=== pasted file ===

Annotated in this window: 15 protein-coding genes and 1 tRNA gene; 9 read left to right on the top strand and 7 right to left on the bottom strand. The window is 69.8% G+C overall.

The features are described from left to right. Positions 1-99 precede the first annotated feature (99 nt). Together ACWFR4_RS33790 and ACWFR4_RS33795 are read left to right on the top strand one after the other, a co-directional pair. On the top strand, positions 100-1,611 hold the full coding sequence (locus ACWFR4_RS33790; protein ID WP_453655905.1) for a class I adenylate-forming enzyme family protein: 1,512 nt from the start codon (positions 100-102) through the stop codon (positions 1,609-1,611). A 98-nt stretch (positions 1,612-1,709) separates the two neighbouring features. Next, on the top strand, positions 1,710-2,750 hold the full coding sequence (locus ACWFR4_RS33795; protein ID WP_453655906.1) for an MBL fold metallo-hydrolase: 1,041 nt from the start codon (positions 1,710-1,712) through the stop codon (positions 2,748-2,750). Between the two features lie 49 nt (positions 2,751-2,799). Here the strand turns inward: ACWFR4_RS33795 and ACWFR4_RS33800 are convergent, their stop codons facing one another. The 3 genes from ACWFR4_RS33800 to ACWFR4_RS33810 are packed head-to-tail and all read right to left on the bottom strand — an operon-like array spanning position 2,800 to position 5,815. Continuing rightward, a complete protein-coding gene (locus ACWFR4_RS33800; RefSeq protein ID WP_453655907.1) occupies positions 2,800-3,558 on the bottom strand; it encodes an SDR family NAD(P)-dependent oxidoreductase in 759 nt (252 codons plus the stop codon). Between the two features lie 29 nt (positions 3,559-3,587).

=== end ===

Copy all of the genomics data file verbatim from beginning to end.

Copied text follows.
Annotated in this window: 15 protein-coding genes and 1 tRNA gene; 9 read left to right on the top strand and 7 right to left on the bottom strand. The window is 69.8% G+C overall.

The features are described from left to right. Positions 1-99 precede the first annotated feature (99 nt). Together ACWFR4_RS33790 and ACWFR4_RS33795 are read left to right on the top strand one after the other, a co-directional pair. On the top strand, positions 100-1,611 hold the full coding sequence (locus ACWFR4_RS33790; protein ID WP_453655905.1) for a class I adenylate-forming enzyme family protein: 1,512 nt from the start codon (positions 100-102) through the stop codon (positions 1,609-1,611). A 98-nt stretch (positions 1,612-1,709) separates the two neighbouring features. Next, on the top strand, positions 1,710-2,750 hold the full coding sequence (locus ACWFR4_RS33795; protein ID WP_453655906.1) for an MBL fold metallo-hydrolase: 1,041 nt from the start codon (positions 1,710-1,712) through the stop codon (positions 2,748-2,750). Between the two features lie 49 nt (positions 2,751-2,799). Here the strand turns inward: ACWFR4_RS33795 and ACWFR4_RS33800 are convergent, their stop codons facing one another. The 3 genes from ACWFR4_RS33800 to ACWFR4_RS33810 are packed head-to-tail and all read right to left on the bottom strand — an operon-like array spanning position 2,800 to position 5,815. Continuing rightward, a complete protein-coding gene (locus ACWFR4_RS33800; RefSeq protein ID WP_453655907.1) occupies positions 2,800-3,558 on the bottom strand; it encodes an SDR family NAD(P)-dependent oxidoreductase in 759 nt (252 codons plus the stop codon). Between the two features lie 29 nt (positions 3,559-3,587).